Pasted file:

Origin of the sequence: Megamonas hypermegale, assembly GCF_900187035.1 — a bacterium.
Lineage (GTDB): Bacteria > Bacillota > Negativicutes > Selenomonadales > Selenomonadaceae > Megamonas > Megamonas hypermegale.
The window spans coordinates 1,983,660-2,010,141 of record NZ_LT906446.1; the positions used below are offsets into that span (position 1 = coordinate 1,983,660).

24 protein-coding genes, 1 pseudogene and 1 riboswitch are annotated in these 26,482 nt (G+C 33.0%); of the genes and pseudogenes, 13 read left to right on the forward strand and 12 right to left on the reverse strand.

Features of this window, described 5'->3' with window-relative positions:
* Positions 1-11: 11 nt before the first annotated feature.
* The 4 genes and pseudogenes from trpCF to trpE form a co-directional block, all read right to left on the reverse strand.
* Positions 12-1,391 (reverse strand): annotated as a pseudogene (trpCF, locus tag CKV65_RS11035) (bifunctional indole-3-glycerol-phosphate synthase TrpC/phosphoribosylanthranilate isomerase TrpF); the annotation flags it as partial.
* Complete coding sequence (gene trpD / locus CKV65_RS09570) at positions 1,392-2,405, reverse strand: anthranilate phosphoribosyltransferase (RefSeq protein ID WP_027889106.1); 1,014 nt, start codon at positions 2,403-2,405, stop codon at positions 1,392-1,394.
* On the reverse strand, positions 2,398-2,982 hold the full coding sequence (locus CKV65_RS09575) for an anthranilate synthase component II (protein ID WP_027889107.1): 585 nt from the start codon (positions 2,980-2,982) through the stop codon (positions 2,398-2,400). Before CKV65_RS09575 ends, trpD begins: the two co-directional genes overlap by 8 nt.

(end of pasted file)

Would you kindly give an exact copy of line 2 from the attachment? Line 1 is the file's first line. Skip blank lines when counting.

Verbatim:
Lineage (GTDB): Bacteria > Bacillota > Negativicutes > Selenomonadales > Selenomonadaceae > Megamonas > Megamonas hypermegale.